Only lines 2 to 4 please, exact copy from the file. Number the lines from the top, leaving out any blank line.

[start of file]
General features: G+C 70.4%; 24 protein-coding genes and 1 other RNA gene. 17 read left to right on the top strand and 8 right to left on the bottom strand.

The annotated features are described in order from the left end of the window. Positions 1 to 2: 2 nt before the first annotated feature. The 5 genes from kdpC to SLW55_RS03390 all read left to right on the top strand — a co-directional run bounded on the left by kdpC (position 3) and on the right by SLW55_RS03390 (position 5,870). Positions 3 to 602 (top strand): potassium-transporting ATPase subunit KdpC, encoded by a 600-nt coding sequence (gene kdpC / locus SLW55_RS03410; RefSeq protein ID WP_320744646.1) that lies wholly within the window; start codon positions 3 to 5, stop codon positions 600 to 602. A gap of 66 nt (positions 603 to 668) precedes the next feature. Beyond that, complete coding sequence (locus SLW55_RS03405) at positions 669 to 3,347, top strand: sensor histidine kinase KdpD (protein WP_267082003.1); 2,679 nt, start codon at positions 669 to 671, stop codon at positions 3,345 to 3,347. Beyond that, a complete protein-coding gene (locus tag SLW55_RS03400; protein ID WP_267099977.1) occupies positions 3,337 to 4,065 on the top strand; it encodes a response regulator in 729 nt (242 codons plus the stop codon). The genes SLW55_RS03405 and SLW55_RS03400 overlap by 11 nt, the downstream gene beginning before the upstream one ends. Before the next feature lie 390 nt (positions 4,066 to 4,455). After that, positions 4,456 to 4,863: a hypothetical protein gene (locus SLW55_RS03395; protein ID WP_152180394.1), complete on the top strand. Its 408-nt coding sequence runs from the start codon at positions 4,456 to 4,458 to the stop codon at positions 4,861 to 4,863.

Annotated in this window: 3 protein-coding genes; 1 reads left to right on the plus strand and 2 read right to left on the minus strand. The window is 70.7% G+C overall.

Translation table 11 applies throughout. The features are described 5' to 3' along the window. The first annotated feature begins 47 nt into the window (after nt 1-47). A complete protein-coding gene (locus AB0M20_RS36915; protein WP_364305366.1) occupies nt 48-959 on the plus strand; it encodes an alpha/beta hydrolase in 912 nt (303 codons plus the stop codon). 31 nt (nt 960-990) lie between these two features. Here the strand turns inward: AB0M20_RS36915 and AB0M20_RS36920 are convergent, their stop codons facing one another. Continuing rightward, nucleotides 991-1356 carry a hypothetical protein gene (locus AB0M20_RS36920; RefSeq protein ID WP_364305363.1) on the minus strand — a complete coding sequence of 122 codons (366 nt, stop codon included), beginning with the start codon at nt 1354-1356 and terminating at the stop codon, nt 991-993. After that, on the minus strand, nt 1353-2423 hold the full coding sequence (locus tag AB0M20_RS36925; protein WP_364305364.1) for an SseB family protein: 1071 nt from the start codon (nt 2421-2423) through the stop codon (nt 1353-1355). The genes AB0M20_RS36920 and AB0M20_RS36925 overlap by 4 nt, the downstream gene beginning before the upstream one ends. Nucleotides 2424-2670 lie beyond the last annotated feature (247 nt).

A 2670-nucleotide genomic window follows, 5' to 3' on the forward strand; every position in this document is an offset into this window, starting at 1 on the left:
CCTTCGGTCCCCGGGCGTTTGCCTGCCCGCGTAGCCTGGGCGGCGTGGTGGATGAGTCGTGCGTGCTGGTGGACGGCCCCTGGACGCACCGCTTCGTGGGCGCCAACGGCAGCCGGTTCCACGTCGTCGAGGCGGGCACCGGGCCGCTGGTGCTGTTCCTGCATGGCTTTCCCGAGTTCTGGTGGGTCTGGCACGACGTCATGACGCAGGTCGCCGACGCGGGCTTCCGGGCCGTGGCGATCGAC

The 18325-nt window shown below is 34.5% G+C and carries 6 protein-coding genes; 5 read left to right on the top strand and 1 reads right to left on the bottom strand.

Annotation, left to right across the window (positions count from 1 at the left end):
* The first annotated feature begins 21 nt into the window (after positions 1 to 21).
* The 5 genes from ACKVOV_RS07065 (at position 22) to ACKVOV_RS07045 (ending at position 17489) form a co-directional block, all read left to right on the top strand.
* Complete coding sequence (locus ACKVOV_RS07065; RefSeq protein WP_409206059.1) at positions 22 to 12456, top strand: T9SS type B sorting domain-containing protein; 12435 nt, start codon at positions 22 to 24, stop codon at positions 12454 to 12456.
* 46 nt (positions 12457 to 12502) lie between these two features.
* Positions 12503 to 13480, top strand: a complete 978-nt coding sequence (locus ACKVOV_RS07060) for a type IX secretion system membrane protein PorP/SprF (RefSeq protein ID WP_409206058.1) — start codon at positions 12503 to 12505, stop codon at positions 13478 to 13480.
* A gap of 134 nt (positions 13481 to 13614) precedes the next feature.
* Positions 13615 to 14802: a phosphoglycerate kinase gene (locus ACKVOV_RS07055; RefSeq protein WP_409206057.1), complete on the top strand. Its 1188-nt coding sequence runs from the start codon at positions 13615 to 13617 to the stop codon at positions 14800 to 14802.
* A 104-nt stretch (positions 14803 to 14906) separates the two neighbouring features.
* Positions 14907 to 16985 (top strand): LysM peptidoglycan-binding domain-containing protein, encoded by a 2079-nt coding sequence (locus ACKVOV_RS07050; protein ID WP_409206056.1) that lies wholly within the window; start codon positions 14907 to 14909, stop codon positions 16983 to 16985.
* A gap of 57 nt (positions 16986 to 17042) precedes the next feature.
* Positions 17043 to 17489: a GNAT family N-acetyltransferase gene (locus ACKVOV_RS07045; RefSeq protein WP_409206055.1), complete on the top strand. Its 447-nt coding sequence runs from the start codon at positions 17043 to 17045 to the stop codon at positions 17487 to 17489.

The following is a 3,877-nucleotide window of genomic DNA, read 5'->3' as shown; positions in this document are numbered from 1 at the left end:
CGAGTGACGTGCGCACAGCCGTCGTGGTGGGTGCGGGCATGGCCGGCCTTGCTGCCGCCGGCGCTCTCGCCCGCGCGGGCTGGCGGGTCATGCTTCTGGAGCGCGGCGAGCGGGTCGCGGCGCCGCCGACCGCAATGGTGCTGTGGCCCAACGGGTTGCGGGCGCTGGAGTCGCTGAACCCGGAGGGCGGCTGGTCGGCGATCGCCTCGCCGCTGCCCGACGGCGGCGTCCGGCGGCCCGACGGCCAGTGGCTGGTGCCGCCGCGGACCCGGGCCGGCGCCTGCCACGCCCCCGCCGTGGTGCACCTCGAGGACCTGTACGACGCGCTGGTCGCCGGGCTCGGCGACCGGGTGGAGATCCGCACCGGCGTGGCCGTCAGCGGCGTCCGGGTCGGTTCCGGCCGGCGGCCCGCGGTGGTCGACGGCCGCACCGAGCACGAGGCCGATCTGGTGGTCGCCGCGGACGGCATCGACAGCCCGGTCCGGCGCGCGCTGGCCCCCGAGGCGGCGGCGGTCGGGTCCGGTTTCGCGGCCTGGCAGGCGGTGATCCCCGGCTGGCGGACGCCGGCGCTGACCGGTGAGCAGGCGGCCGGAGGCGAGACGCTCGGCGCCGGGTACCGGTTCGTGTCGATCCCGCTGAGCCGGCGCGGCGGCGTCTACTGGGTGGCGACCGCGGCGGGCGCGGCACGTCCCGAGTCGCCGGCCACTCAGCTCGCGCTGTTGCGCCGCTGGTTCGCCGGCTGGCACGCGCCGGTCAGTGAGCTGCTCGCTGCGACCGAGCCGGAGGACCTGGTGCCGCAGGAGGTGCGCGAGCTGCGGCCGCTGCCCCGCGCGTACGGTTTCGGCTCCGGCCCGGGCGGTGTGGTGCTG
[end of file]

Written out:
The annotated features are described in order from the left end of the window. Positions 1 to 2: 2 nt before the first annotated feature. The 5 genes from kdpC to SLW55_RS03390 all read left to right on the top strand — a co-directional run bounded on the left by kdpC (position 3) and on the right by SLW55_RS03390 (position 5,870). Positions 3 to 602 (top strand): potassium-transporting ATPase subunit KdpC, encoded by a 600-nt coding sequence (gene kdpC / locus SLW55_RS03410; RefSeq protein ID WP_320744646.1) that lies wholly within the window; start codon positions 3 to 5, stop codon positions 600 to 602. A gap of 66 nt (positions 603 to 668) precedes the next feature. Beyond that, complete coding sequence (locus SLW55_RS03405) at positions 669 to 3,347, top strand: sensor histidine kinase KdpD (protein WP_267082003.1); 2,679 nt, start codon at positions 669 to 671, stop codon at positions 3,345 to 3,347. Beyond that, a complete protein-coding gene (locus tag SLW55_RS03400; protein ID WP_267099977.1) occupies positions 3,337 to 4,065 on the top strand; it encodes a response regulator in 729 nt (242 codons plus the stop codon). The genes SLW55_RS03405 and SLW55_RS03400 overlap by 11 nt, the downstream gene beginning before the upstream one ends. Before the next feature lie 390 nt (positions 4,066 to 4,455). After that, positions 4,456 to 4,863: a hypothetical protein gene (locus SLW55_RS03395; protein ID WP_152180394.1), complete on the top strand. Its 408-nt coding sequence runs from the start codon at positions 4,456 to 4,458 to the stop codon at positions 4,861 to 4,863.

Annotated in this window: 3 protein-coding genes; 1 reads left to right on the plus strand and 2 read right to left on the minus strand. The window is 70.7% G+C overall.

Translation table 11 applies throughout. The features are described 5' to 3' along the window. The first annotated feature begins 47 nt into the window (after nt 1-47). A complete protein-coding gene (locus AB0M20_RS36915; protein WP_364305366.1) occupies nt 48-959 on the plus strand; it encodes an alpha/beta hydrolase in 912 nt (303 codons plus the stop codon). 31 nt (nt 960-990) lie between these two features. Here the strand turns inward: AB0M20_RS36915 and AB0M20_RS36920 are convergent, their stop codons facing one another. Continuing rightward, nucleotides 991-1356 carry a hypothetical protein gene (locus AB0M20_RS36920; RefSeq protein ID WP_364305363.1) on the minus strand — a complete coding sequence of 122 codons (366 nt, stop codon included), beginning with the start codon at nt 1354-1356 and terminating at the stop codon, nt 991-993. After that, on the minus strand, nt 1353-2423 hold the full coding sequence (locus tag AB0M20_RS36925; protein WP_364305364.1) for an SseB family protein: 1071 nt from the start codon (nt 2421-2423) through the stop codon (nt 1353-1355). The genes AB0M20_RS36920 and AB0M20_RS36925 overlap by 4 nt, the downstream gene beginning before the upstream one ends. Nucleotides 2424-2670 lie beyond the last annotated feature (247 nt).